What Is a Good Gift for a Child With Autism?

Sometimes, the best gift for a child with autism comes from a mindful approach and out-of-the-box thinking. Here’s some smart advice to get you started.

The holidays are on the horizon and you’re planning to give a gift to a child or teen with autism, but where do you start? Whether it’s the holiday season or an upcoming birthday, you may be wondering where to start in choosing a gift for a child with autism. How do you know what is a good gift for a child with autism?

We reached out to Jamie McGillivary with all of our questions. She’s a Board Certified Behavior Analyst and President and Founder of Healing Haven, an ABA therapy center for children and teens in Madison Heights. Just in time for the holidays, McGillivary offers her expert tips and suggestions.

Q:

In your experience, what are the main concerns people have for selecting a gift for a child with autism?

A:

People are concerned about getting the right gift. It’s a lovely gesture to give a gift, but if you lack knowledge about the individual child, you may dive right in and select a gift based on the child’s chronological age. And for some kids, this is OK. But not for others. Understand that the gift you land on isn’t necessarily going to be the same gift you’d choose for a neurotypical child of the same age because their developmental and chronological ages are not always paired up.

Q:

It’s best not to make assumptions when selecting a gift?

A:

All children have different interests and kids with autism sometimes have very unique interests. If a child loves sticks and pinecones but receives a complex Lego robotics toy, what message does that send to the child’s parents? It can hit the pain button for parents, and the last thing you want to do is make a parent feel dismayed by a situation. If the child’s likes are not so traditional, it’s OK to think outside the box!

Q:

Let’s talk about some options that don’t fit in the typical toy category.

A:

Some children may not understand the concept of receiving a present, so it’s OK to expand your thinking a little bit. If the child likes animals, it might be nice to purchase a pass to the zoo. Think about gifting something the child can do consistently and gain meaning from. Maybe you can give the gift of your time to the child and the parent, too. You can create a coupon to take the child to the movies or the park or wherever else might be fun for the child.

gift-giving-guide-for-child-or-teen-with-autism

Q:

Share your thoughts on why giving an experience can be more meaningful than a toy.

A:

We encourage people to think back to their own childhood. It is often the moments we spent with people we remember fondly versus another toy that is tossed aside by the next holiday season. Many children today are craving quality time with someone who appreciates them and cares about them. The holiday season is a great time to spread love and and joy with family. That gift of time can mean so much and can often be more valuable than money.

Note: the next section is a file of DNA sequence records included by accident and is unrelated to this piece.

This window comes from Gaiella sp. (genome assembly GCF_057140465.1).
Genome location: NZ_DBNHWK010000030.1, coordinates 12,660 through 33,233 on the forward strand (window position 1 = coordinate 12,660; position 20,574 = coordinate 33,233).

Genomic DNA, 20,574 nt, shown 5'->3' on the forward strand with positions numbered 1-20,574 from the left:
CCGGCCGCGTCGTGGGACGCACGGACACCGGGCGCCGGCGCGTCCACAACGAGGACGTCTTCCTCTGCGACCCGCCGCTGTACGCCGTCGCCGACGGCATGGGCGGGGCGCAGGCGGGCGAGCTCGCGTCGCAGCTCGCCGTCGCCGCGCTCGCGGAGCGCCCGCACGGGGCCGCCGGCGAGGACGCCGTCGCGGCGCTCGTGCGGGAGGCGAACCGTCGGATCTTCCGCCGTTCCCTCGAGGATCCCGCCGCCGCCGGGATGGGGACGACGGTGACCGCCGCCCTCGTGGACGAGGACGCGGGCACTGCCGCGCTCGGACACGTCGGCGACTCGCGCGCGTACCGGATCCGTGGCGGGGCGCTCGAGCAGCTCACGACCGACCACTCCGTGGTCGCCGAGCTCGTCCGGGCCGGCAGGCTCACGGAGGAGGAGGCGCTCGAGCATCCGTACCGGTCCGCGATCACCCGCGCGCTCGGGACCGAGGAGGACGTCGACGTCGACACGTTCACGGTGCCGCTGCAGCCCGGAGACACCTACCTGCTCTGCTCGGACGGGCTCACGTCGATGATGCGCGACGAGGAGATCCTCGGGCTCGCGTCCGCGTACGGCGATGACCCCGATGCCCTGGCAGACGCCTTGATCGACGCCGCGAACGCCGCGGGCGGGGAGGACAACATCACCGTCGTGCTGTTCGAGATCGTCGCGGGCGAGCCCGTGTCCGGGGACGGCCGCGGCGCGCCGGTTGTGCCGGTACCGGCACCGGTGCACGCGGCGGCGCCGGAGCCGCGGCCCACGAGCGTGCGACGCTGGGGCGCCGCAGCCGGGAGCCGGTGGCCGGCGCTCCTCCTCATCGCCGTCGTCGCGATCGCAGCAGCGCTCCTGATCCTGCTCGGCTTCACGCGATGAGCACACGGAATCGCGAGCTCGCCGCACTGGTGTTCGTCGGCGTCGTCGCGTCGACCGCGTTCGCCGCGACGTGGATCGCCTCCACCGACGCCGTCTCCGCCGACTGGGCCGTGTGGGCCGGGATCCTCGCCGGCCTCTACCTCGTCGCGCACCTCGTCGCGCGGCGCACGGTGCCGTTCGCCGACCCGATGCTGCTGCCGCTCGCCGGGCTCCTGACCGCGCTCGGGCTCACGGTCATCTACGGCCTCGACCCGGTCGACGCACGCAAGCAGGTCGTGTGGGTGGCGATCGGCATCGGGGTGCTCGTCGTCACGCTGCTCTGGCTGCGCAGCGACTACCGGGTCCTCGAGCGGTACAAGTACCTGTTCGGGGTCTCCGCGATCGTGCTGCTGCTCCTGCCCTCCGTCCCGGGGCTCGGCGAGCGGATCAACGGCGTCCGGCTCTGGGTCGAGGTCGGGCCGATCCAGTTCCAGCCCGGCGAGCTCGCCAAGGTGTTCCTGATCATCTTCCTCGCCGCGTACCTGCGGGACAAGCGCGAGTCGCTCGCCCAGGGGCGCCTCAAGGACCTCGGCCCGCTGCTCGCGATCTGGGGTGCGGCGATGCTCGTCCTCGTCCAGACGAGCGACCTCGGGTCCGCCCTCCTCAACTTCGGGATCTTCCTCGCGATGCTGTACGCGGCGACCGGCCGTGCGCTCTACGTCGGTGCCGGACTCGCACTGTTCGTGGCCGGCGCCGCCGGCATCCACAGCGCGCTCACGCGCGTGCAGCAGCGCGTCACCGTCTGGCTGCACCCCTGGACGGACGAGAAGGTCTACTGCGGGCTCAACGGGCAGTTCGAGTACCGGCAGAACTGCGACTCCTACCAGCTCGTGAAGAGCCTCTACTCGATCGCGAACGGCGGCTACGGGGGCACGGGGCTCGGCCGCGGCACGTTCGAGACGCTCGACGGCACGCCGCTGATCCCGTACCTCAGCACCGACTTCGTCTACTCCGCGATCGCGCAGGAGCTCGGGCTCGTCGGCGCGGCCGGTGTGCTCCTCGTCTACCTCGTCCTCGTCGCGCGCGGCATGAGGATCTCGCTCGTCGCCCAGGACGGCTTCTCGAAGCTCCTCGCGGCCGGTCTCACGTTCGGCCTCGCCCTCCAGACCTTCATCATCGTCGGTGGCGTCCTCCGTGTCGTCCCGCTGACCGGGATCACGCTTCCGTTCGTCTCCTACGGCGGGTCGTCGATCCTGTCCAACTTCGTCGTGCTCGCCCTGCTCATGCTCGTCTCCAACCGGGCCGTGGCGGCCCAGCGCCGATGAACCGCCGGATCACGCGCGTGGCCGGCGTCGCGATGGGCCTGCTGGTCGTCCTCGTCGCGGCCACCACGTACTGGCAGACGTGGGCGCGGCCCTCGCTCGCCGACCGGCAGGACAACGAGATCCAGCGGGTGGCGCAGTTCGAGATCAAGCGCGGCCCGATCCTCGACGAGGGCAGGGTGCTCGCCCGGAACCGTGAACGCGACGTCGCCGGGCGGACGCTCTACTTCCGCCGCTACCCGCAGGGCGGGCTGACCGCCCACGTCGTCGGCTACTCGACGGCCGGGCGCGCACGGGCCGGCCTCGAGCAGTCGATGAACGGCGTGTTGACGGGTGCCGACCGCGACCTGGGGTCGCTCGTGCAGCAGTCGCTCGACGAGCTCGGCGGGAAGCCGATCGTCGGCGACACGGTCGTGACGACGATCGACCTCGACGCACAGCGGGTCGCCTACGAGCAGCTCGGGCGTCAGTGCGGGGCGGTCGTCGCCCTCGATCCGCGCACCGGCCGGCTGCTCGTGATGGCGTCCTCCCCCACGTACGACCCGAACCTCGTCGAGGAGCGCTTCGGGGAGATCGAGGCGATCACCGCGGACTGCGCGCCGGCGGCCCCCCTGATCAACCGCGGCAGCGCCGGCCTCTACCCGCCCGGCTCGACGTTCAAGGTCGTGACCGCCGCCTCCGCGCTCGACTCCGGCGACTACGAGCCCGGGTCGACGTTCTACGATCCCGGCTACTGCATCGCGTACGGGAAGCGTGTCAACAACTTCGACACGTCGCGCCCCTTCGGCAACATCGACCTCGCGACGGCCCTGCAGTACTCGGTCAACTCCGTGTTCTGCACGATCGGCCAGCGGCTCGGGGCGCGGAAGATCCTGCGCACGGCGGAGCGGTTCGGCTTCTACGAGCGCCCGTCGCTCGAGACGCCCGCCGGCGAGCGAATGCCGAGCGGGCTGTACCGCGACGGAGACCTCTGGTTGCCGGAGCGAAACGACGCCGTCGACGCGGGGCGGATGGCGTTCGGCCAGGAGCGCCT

Q:

What can gift-givers be mindful of when they are making their choice of a gift?

A:

Be aware of the moments and the memories you are creating.If you ask me what my grandma got me when I was a 6-year-old, I can’t remember. But I can remember making cookies together. So, for the child who loves pinecones, you can buy a basket and plan a pinecone hunt together. That’s quality time! Understand that you can be flexible. This can be hard because holidays are often steeped in tradition. However, sometimes our circumstances require us to forge new traditions that can be equally as wonderful and important.

Q:

What are some other ideas for a good gift for a child with autism?

A:

Parents love having an extra hand, so you can offer to take make dinner for them or offer to take the other children in the family out for a while so the parents can spend time specifically with their child with autism. We also have witnessed grandparents who donate to their grandchild’s ABLE account or 529 plan. Others may help financially cover co-pays or deductibles or therapies that aren’t covered by insurance, like art therapy or music therapy. Some parents love this, but others don’t, so be sure you know the family’s wishes. If in doubt, just ask!

Need some specific suggestions? Check out this “top gifts” blog from Healing Haven.

Expertise provided by Healing Haven. Learn more about Healing Haven’s unique ABA therapy programs for children and teens, ages 2-young adult. Visit thehealinghaven.net.

Claire Charlton
Claire Charlton
An enthusiastic storyteller, Claire Charlton focuses on delivering top client service as a content editor for Metro Parent. In her 20+ years of experience, she has written extensively on a variety of topics and is keen on new tech and podcast hosting. Claire has two grown kids and loves to read, run, camp, cycle and travel.

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